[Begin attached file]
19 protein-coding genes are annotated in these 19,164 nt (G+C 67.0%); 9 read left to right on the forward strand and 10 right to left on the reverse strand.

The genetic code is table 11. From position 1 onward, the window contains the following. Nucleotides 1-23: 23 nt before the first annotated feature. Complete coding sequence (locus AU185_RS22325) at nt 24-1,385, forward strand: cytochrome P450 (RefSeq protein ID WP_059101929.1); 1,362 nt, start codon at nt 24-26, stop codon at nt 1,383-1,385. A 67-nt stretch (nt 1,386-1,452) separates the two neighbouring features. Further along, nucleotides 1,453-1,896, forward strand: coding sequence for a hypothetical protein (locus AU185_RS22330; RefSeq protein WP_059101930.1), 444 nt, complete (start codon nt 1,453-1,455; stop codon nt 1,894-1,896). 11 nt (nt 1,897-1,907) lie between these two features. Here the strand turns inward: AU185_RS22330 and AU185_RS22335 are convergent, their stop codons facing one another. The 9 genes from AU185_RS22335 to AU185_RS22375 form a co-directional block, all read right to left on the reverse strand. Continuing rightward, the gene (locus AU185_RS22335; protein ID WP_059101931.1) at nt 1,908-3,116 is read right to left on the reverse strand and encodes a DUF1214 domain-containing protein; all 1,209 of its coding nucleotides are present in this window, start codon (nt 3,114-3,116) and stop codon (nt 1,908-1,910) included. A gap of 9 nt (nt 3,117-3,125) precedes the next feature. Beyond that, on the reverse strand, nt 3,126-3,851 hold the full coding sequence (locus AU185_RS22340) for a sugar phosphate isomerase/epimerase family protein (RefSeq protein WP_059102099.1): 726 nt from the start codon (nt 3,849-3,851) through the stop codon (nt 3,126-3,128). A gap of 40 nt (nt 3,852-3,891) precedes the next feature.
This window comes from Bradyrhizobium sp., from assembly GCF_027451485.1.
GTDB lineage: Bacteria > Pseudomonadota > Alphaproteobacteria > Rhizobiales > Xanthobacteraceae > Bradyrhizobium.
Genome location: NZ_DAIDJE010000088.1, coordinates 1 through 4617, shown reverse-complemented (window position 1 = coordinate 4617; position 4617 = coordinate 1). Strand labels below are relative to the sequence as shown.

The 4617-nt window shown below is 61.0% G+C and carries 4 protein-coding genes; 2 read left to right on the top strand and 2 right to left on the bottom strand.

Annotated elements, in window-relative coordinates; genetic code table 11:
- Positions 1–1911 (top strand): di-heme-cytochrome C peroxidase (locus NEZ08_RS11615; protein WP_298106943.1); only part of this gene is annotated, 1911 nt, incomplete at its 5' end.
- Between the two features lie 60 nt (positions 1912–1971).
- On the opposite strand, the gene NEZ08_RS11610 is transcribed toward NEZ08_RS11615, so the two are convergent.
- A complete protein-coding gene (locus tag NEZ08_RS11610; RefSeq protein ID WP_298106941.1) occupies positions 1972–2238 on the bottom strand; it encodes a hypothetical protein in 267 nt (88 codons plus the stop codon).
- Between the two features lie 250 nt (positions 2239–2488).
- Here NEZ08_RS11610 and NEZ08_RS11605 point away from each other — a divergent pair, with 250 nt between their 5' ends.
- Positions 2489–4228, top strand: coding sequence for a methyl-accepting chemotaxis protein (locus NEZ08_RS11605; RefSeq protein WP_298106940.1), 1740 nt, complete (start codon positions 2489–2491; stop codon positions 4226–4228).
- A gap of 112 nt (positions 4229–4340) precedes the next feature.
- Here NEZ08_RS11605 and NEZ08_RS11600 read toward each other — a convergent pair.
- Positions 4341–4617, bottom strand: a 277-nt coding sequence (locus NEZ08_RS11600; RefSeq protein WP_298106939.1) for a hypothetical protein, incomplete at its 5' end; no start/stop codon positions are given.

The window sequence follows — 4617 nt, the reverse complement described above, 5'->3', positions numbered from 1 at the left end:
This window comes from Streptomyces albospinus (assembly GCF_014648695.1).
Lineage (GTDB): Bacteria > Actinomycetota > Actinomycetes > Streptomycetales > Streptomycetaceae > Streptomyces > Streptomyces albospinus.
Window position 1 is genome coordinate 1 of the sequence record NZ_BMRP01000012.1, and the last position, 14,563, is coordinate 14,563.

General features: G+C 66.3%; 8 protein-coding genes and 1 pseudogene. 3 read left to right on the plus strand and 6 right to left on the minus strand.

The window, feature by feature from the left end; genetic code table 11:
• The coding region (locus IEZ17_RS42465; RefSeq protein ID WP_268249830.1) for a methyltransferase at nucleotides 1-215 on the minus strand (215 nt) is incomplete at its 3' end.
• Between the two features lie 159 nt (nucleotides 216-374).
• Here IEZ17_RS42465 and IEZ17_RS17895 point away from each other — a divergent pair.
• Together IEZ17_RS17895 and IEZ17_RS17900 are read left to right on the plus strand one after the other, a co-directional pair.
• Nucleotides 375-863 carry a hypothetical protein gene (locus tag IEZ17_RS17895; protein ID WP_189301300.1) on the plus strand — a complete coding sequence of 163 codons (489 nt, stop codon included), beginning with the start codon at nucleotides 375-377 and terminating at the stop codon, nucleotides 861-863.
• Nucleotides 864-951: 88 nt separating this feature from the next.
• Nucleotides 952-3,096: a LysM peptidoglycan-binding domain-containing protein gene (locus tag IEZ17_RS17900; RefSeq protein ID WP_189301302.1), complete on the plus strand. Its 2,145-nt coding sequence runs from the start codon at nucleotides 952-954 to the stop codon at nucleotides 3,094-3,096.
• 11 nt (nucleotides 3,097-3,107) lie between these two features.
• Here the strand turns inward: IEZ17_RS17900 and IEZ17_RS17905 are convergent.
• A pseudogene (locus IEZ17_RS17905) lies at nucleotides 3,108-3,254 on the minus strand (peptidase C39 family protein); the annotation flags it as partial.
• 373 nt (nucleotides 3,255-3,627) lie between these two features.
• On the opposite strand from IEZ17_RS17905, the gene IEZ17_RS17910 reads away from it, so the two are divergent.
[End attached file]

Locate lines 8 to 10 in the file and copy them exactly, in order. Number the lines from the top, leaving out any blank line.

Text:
- Positions 1–1911 (top strand): di-heme-cytochrome C peroxidase (locus NEZ08_RS11615; protein WP_298106943.1); only part of this gene is annotated, 1911 nt, incomplete at its 5' end.
- Between the two features lie 60 nt (positions 1912–1971).
- On the opposite strand, the gene NEZ08_RS11610 is transcribed toward NEZ08_RS11615, so the two are convergent.